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Applied Imagination Festival: Federico Casu


Written by
Christiane Brittain
Published date
21 December 2018

Earlier this month our graduating MA Applied Imagination in the Creative Industries students presented the outcomes of their final research projects at the annual Applied Imagination Festival. Through a series of presentations and workshops our students shared their work publicly for the first time. With projects spanning environmental, technological and social themes, the Festival demonstrated the breadth of work by the students on the course.  This year the festival took on the theme of a ‘creative laboratory’ which encapsulated the rigorous testing and iterative process the students apply to their work.

Here student Federico Casu shares an insight into his work. Casu’s project The Skatepath looks to use skateboarding and the values its culture embodies – inclusivity, community and authenticity – as an empowerment tool. Here Casu tells us more about his work, highlighting key aspects and inspirations behind his project.

How can the values of the skateboard subculture empower young refugees while raising awareness of the need for inclusion within communities?

I’ve always been passionate about skateboarding, since I was about ten I’ve rarely been without a board. The aim of The Skatepath is to research new disruptive ways to foster inclusive behaviours in today’s society. It focuses on analysing the skateboarding community, the set of values it embodies and its social role, turning it into a communication and empowerment tool for young people from disadvantaged backgrounds.

Research shows how discrimination and exclusion can psychologically impact young refugees. Despite the struggles of over 160,000 UK charities to make change happen, they are not able to get the coverage, attention and political aid they need and deserve (Slack, 2016; Bulman, 2018). This project is an attempt to help young refugees raise their voices and be heard. My learning journey consisted of researching new and more effective ways to make this happen – with a skateboard.


London is one of the biggest skateboarding cities in the world, just think of the Undercroft next to the Thames, the House of Vans in Waterloo, not to mention all the skateparks scattered around. Being a skater in such an active city was fundamental to my work. The many initiatives, screenings and events I attended as part of my research made me discover a whole new world: from Skateistan, SkatePal and other NGOs around the world, which use skateboarding to help and educate young people in countries torn apart by war, political oppression and religious extremism, to the many brands I came across, which share the values of inclusivity and freedom through their products. Thanks to these factors I was able to find both inspiration and a strong community that supported my ideas and still does.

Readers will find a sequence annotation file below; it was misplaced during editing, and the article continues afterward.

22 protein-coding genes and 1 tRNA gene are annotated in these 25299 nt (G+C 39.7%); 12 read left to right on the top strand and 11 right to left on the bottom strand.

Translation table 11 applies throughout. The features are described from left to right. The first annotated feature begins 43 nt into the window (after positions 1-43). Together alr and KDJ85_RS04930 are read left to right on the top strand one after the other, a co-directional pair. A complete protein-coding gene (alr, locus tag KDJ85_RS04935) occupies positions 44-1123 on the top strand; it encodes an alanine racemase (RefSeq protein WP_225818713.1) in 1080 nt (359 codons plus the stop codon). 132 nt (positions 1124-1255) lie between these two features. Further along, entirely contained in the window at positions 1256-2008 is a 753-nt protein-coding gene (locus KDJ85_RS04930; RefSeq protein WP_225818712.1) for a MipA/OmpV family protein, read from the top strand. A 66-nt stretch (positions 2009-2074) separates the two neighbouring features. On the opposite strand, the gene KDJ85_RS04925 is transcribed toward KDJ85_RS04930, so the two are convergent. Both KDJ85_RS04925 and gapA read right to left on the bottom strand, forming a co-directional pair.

The Skatepath, Leeds

While developing The Skatepath, I found that people were interested in what I was doing and wanted to take part in it. One of the events that created the biggest impact was a skate lesson I gave in Leeds earlier this year. On 2 October, I went to Leeds to meet a group of young refugees who are supported by the Red Cross. It happened at the Works, an indoor skatepark, on a particularly windy day. After getting in touch with a number of stakeholders, among which there were associations and brands, I was able to let everyone in for free with a board and a helmet provided for each person. The people involved had never tried skating before and, besides being really good at it, they proved that you don’t need to be a skater to own the values of the skating community. The aim of the lesson was to test spontaneous interactions and reactions between the young refugees and local people to observe the extent to which skateboarding could foster unpredictable, inclusive behaviours. And it just happened. All I could see was a group of young people having fun; I couldn’t see refugees anymore, they were just kids enjoying the moment. I also wasn’t the teacher anymore, I was just one more person in the group. This event provided fundamental insight, encouraging the project’s development and it made me understand the possibilities of skateboarding within different environments.

Thanks to this lesson, I realised how that process represented an application which opened people up to positive social interactions and acceptance of one another, with the possibility to apply it to any number of social situations.